The Junior Golf Exchange, a creation of Murrells Inlet LPGA instructor and 2014 Mrs. South Carolina Meredith Kirk, is growing as both the program and Kirk continue to attract national media attention.
Kirk was profiled in a center spread piece in Golf Magazine’s May edition as one of seven “Innovators” in golf for 2015 for the creation of the Junior Golf Exchange.
She created the program late in 2013 to provide full sets of new and used golf clubs to children ages 14 and younger at no cost through participating golf facilities and the www.juniorgolfexchange.org website.
Kirk’s 180 appearances as Mrs. South Carolina and her selections as one of the 10 “Most Beautiful Women in Golf” for 2014-15 by Golf Magazine and one of the 40 “Best Young Teachers (under 40) in America” for 2014-15 by Golf Digest have given her opportunities to give her program exposure.
The program is now at facilities in 15 states, LPGA instructors at several facilities are onboard and Kirk estimates it has provided nearly 100 golf bags containing full sets of clubs to juniors. Several were provided during a club giveaway in April at Blackmoor Golf Club, where Kirk is a teacher.
“It’s doing great. People are donating clubs and making donations,” said Kirk, who saw traffic on her site increase significantly after the Golf Magazine article. “It’s like the snowball effect, it’s accumulating snow and moving a little bit. It will be interesting to see how the rest of the summer plays out.”
About 10 courses on the Strand participate, with Farmstead Golf Links, Meadowlands Golf Club, True Blue Golf Club and Blackmoor being among the most active.
Involved states include Missouri, Mississippi, Tennessee, Colorado, Maryland, Florida, Georgia, North Carolina, Virginia, Arizona and California. Bermuda is also involved and Canada is in the works.
Junior Golf Exchange has forged a partnership with U.S. Kids Golf, allowing it to turn donations into new clubs purchased at prices lower than wholesale and delivered by the equipment maker. “So we’re able to purchase more golf equipment with the monetary donations that come in,” Kirk said.
Kirk believes the next big step for Junior Golf Exchange is a corporate sponsor or corporate sponsors. “That would really give us the outlet where they would be advertising to grow it,” Kirk said. “We’ve done a lot on our own, but we need a corporate sponsor to take it from the grassroots level to the next level.”
For now, Kirk will rely on her growing celebrity to push the program. In May, she was featured with instructor Michael Breed on Golf Channel’s The Golf Fix. The golf tips that aired on the show were filmed at LPGA International in Daytona, Fla.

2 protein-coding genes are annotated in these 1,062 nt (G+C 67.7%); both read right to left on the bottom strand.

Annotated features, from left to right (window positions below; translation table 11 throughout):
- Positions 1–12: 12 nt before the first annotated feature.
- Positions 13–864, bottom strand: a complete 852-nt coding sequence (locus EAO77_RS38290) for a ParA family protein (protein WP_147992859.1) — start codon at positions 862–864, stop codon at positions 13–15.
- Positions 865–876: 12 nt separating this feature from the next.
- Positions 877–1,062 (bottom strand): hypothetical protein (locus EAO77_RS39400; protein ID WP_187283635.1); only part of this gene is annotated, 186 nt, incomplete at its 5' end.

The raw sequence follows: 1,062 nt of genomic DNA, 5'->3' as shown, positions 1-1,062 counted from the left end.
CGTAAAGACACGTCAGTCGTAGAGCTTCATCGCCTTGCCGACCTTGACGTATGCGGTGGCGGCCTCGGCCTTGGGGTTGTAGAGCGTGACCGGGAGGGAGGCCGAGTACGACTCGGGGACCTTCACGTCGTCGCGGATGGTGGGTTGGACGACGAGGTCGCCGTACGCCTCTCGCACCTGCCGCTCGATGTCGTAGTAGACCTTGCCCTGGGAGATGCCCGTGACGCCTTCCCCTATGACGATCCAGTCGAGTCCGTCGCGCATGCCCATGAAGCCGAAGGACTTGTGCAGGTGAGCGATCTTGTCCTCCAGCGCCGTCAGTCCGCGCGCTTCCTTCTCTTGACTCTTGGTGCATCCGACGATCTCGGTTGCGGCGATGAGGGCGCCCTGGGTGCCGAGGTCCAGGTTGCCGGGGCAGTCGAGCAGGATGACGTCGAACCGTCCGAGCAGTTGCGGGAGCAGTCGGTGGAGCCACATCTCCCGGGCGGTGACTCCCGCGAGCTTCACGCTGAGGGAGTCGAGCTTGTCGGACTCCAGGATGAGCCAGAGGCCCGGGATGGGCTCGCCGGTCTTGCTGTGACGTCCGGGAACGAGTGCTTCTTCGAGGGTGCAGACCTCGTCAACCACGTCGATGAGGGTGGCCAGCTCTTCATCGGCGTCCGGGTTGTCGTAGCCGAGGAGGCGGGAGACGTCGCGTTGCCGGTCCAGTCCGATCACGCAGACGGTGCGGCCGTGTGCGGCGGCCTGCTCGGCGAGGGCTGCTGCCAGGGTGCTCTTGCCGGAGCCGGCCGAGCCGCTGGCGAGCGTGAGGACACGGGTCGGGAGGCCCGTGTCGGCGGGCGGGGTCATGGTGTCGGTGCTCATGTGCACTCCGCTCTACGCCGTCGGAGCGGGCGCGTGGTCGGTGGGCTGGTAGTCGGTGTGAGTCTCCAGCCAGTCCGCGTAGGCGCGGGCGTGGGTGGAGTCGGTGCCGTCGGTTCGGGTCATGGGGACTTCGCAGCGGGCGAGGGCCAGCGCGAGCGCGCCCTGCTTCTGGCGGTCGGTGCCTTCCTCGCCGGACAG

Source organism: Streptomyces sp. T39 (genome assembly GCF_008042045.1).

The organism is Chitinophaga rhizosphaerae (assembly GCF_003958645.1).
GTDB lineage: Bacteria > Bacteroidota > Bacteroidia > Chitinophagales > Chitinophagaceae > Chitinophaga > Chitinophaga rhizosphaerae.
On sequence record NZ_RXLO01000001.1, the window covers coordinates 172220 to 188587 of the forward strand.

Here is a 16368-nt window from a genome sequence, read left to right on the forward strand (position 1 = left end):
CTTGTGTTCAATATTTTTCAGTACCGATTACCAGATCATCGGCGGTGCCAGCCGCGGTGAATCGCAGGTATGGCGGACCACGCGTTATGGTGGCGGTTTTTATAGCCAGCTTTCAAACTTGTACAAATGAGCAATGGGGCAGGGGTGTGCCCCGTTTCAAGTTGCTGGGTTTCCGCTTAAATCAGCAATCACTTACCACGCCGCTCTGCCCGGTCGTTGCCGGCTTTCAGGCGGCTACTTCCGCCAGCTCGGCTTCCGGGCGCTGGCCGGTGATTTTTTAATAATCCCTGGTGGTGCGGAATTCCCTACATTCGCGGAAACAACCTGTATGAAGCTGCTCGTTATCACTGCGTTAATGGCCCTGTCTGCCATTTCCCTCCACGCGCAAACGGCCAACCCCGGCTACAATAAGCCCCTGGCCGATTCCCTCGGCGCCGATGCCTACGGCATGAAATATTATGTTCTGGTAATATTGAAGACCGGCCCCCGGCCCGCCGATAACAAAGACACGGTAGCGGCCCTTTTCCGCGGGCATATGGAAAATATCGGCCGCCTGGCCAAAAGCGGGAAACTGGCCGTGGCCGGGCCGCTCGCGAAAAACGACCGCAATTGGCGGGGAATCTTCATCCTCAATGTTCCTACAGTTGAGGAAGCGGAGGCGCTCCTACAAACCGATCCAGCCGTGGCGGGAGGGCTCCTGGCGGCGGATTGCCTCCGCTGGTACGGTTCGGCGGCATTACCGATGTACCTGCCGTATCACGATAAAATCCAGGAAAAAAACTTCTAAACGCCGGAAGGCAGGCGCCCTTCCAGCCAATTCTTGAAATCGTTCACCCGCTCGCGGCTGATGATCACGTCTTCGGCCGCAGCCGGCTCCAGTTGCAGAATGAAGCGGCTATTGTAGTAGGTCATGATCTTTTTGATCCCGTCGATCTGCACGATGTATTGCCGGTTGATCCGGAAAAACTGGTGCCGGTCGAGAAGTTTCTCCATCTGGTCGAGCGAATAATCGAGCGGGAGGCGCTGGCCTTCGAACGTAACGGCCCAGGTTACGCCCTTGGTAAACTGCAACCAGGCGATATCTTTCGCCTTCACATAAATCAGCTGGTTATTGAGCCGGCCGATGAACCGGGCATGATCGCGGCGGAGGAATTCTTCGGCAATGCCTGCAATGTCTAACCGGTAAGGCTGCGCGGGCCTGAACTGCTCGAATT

She filmed other instruction segments there that will air on future Golf Channel shows, including a tip for playing under pressure that is scheduled to air Sept. 2 on School of Golf.
“That was an awesome experience filming with them,” Kirk said.
She’s the subject of an online sweepstakes through the course ownership and management company Founders Group International on www.mbn.com to win a golf weekend with her. A similar promotion last year featured LPGA Tour star Natalie Gulbis.
Kirk has also been nominated for Golf Digest’s listing of America’s 50 Greatest Teachers as chosen by their peers.
Ketola suffers cut
Dale Ketola of Little River, a Coastal Carolina alumnus and the owner/head of instruction of Potential Golf at Farmstead Golf Links, was on what he assumed would be the cut line with one hole to play Monday in the second round of the PGA Professional National Championship at Philadelphia Cricket Club.
He was even par for the second round and 5 over for the tournament through 35 holes, and figured he needed a par on the 415-yard par-4 18th hole to be among the 90-plus players to make the cut to the third round in the 312-player event.
His drive found 6-inch rough to the right of the fairway, and after a layup he spun a wedge back to about 30 feet from the hole. His aggressive putt went 6 feet past the hole and he missed the comebacker to make a double bogey and miss the cut by a couple strokes.
“I was happy with the way I played other than the putter. I couldn’t hit the ball any better,” said Ketola, who said he hit 31 of 36 greens in regulation over two rounds. “If I putt like I normally putt, who knows? I had 75 putts in two rounds. I’ve never done that in my life. I had chances.”
The Greenwood native, 35, qualified for the PGA PNC, which features a $550,000 purse, by finishing in the top 10 at the Carolinas PGA Section Championship at Duke University last September. Ketola survived a playoff featuring seven players for the final two spots.
The Dunes Golf and Beach Club hosted the PGA PNC last summer.
“What a fantastic tournament it was,” Ketola said. “You felt you were playing in a PGA Championship the way it was run and the tournament. It makes me really want to make it for next year.”
This year’s CPGA Section Championship, which will once again serve as the PGA PNC qualifier, will be held at the Grande Dunes Resort Course from July 28-30. The 2016 PGA PNC will be held at Turning Stone Resort in New York, the site of CCU alum Dustin Johnson’s first pro win.
Ketola shot a 5-over 75 with five bogeys in the first round and birdied the 17th hole Monday to get back to even following a pair of birdies and a bogey and double bogey earlier in the second round.
Ketola was one of three players from South Carolina in the event, along with Greg Boyette of Awendaw and Charles Frost of Johns Island, the head pro at Kiawah Island Club’s River Course. Frost shot a 5-under 67 Monday and is tied for second at 3-under 139, four shots behind leader Ben Polland, a 24-year-old assistant pro at Deepdale Golf Club in Manhasset, N.Y.
The top 20 finishers this week qualify for the $10 million PGA Championship from Aug. 13-16 at Whistling Straits in Wisconsin.
The final two rounds are televised on Golf Channel from 3:30-6:30 p.m. Tuesday and 2-5 p.m. Wednesday.